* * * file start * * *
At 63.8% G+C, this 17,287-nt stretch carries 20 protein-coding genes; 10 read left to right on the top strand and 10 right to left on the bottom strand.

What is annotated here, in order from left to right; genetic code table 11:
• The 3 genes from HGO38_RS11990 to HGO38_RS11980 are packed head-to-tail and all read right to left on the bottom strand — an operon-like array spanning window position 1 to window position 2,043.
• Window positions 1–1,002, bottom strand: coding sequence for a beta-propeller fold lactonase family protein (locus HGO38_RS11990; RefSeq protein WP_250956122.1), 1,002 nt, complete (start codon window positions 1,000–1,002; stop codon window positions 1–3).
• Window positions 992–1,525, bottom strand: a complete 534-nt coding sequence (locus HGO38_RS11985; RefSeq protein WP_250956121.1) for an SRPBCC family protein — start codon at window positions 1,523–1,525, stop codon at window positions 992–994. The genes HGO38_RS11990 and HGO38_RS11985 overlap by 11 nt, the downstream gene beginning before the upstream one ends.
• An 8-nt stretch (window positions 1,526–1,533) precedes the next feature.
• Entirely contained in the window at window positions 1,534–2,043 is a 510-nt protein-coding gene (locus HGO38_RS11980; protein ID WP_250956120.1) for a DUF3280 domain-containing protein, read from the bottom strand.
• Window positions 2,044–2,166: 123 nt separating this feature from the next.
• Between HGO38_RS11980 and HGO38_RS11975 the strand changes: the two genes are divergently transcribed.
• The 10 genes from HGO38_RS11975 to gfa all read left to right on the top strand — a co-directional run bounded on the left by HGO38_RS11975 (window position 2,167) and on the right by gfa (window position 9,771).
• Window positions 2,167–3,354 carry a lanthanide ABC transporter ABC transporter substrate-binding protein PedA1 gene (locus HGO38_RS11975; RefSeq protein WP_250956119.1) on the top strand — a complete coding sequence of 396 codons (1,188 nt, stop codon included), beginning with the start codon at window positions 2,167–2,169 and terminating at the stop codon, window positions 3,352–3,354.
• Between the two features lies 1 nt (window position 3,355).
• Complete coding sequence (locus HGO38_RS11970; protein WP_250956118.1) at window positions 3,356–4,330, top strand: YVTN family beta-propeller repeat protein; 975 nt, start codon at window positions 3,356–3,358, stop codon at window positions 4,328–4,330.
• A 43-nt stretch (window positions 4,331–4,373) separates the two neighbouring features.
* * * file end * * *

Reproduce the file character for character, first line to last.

At 63.8% G+C, this 17,287-nt stretch carries 20 protein-coding genes; 10 read left to right on the top strand and 10 right to left on the bottom strand.

What is annotated here, in order from left to right; genetic code table 11:
• The 3 genes from HGO38_RS11990 to HGO38_RS11980 are packed head-to-tail and all read right to left on the bottom strand — an operon-like array spanning window position 1 to window position 2,043.
• Window positions 1–1,002, bottom strand: coding sequence for a beta-propeller fold lactonase family protein (locus HGO38_RS11990; RefSeq protein WP_250956122.1), 1,002 nt, complete (start codon window positions 1,000–1,002; stop codon window positions 1–3).
• Window positions 992–1,525, bottom strand: a complete 534-nt coding sequence (locus HGO38_RS11985; RefSeq protein WP_250956121.1) for an SRPBCC family protein — start codon at window positions 1,523–1,525, stop codon at window positions 992–994. The genes HGO38_RS11990 and HGO38_RS11985 overlap by 11 nt, the downstream gene beginning before the upstream one ends.
• An 8-nt stretch (window positions 1,526–1,533) precedes the next feature.
• Entirely contained in the window at window positions 1,534–2,043 is a 510-nt protein-coding gene (locus HGO38_RS11980; protein ID WP_250956120.1) for a DUF3280 domain-containing protein, read from the bottom strand.
• Window positions 2,044–2,166: 123 nt separating this feature from the next.
• Between HGO38_RS11980 and HGO38_RS11975 the strand changes: the two genes are divergently transcribed.
• The 10 genes from HGO38_RS11975 to gfa all read left to right on the top strand — a co-directional run bounded on the left by HGO38_RS11975 (window position 2,167) and on the right by gfa (window position 9,771).
• Window positions 2,167–3,354 carry a lanthanide ABC transporter ABC transporter substrate-binding protein PedA1 gene (locus HGO38_RS11975; RefSeq protein WP_250956119.1) on the top strand — a complete coding sequence of 396 codons (1,188 nt, stop codon included), beginning with the start codon at window positions 2,167–2,169 and terminating at the stop codon, window positions 3,352–3,354.
• Between the two features lies 1 nt (window position 3,355).
• Complete coding sequence (locus HGO38_RS11970; protein WP_250956118.1) at window positions 3,356–4,330, top strand: YVTN family beta-propeller repeat protein; 975 nt, start codon at window positions 3,356–3,358, stop codon at window positions 4,328–4,330.
• A 43-nt stretch (window positions 4,331–4,373) separates the two neighbouring features.